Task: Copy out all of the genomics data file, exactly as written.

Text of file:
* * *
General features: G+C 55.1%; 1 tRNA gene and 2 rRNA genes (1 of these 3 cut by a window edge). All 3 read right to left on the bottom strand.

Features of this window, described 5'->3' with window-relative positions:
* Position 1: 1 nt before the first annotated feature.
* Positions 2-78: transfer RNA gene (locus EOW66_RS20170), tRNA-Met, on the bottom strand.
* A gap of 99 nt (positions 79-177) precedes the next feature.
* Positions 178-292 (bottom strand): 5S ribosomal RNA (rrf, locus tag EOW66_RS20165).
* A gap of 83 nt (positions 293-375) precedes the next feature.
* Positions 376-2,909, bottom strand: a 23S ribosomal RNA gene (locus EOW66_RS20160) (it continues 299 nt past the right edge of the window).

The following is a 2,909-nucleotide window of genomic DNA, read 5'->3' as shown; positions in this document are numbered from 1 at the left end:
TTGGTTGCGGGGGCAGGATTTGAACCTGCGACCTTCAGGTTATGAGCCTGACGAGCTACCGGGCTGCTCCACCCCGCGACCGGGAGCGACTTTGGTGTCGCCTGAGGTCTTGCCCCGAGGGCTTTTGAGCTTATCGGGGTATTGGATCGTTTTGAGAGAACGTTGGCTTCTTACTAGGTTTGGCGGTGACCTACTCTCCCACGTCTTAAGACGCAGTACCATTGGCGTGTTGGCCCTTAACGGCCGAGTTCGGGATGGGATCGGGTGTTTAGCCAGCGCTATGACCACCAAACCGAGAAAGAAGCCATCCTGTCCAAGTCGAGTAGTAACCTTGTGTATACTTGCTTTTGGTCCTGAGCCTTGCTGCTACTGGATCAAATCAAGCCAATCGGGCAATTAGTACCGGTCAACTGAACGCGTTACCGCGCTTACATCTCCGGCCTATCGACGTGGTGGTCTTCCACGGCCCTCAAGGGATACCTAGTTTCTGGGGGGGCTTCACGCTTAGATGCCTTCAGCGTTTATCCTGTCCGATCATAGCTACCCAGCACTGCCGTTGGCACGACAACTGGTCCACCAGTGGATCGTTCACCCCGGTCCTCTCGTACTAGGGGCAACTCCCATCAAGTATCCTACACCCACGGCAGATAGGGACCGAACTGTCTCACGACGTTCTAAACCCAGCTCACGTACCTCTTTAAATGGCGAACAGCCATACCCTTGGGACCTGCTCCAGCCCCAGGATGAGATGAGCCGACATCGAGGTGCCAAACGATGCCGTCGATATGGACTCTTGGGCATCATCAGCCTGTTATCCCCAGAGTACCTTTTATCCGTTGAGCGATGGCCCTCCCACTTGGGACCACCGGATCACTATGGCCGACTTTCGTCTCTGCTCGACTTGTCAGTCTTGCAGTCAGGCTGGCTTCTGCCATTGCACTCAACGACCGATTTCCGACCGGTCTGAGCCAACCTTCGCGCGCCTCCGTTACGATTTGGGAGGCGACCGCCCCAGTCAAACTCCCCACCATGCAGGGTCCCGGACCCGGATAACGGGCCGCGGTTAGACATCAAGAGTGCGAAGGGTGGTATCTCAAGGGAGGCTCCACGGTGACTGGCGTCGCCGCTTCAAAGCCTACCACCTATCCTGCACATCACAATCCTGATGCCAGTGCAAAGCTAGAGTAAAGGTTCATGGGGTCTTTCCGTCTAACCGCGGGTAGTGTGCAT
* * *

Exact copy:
General features: G+C 55.1%; 1 tRNA gene and 2 rRNA genes (1 of these 3 cut by a window edge). All 3 read right to left on the bottom strand.

Features of this window, described 5'->3' with window-relative positions:
* Position 1: 1 nt before the first annotated feature.
* Positions 2-78: transfer RNA gene (locus EOW66_RS20170), tRNA-Met, on the bottom strand.
* A gap of 99 nt (positions 79-177) precedes the next feature.
* Positions 178-292 (bottom strand): 5S ribosomal RNA (rrf, locus tag EOW66_RS20165).
* A gap of 83 nt (positions 293-375) precedes the next feature.
* Positions 376-2,909, bottom strand: a 23S ribosomal RNA gene (locus EOW66_RS20160) (it continues 299 nt past the right edge of the window).

The following is a 2,909-nucleotide window of genomic DNA, read 5'->3' as shown; positions in this document are numbered from 1 at the left end:
TTGGTTGCGGGGGCAGGATTTGAACCTGCGACCTTCAGGTTATGAGCCTGACGAGCTACCGGGCTGCTCCACCCCGCGACCGGGAGCGACTTTGGTGTCGCCTGAGGTCTTGCCCCGAGGGCTTTTGAGCTTATCGGGGTATTGGATCGTTTTGAGAGAACGTTGGCTTCTTACTAGGTTTGGCGGTGACCTACTCTCCCACGTCTTAAGACGCAGTACCATTGGCGTGTTGGCCCTTAACGGCCGAGTTCGGGATGGGATCGGGTGTTTAGCCAGCGCTATGACCACCAAACCGAGAAAGAAGCCATCCTGTCCAAGTCGAGTAGTAACCTTGTGTATACTTGCTTTTGGTCCTGAGCCTTGCTGCTACTGGATCAAATCAAGCCAATCGGGCAATTAGTACCGGTCAACTGAACGCGTTACCGCGCTTACATCTCCGGCCTATCGACGTGGTGGTCTTCCACGGCCCTCAAGGGATACCTAGTTTCTGGGGGGGCTTCACGCTTAGATGCCTTCAGCGTTTATCCTGTCCGATCATAGCTACCCAGCACTGCCGTTGGCACGACAACTGGTCCACCAGTGGATCGTTCACCCCGGTCCTCTCGTACTAGGGGCAACTCCCATCAAGTATCCTACACCCACGGCAGATAGGGACCGAACTGTCTCACGACGTTCTAAACCCAGCTCACGTACCTCTTTAAATGGCGAACAGCCATACCCTTGGGACCTGCTCCAGCCCCAGGATGAGATGAGCCGACATCGAGGTGCCAAACGATGCCGTCGATATGGACTCTTGGGCATCATCAGCCTGTTATCCCCAGAGTACCTTTTATCCGTTGAGCGATGGCCCTCCCACTTGGGACCACCGGATCACTATGGCCGACTTTCGTCTCTGCTCGACTTGTCAGTCTTGCAGTCAGGCTGGCTTCTGCCATTGCACTCAACGACCGATTTCCGACCGGTCTGAGCCAACCTTCGCGCGCCTCCGTTACGATTTGGGAGGCGACCGCCCCAGTCAAACTCCCCACCATGCAGGGTCCCGGACCCGGATAACGGGCCGCGGTTAGACATCAAGAGTGCGAAGGGTGGTATCTCAAGGGAGGCTCCACGGTGACTGGCGTCGCCGCTTCAAAGCCTACCACCTATCCTGCACATCACAATCCTGATGCCAGTGCAAAGCTAGAGTAAAGGTTCATGGGGTCTTTCCGTCTAACCGCGGGTAGTGTGCAT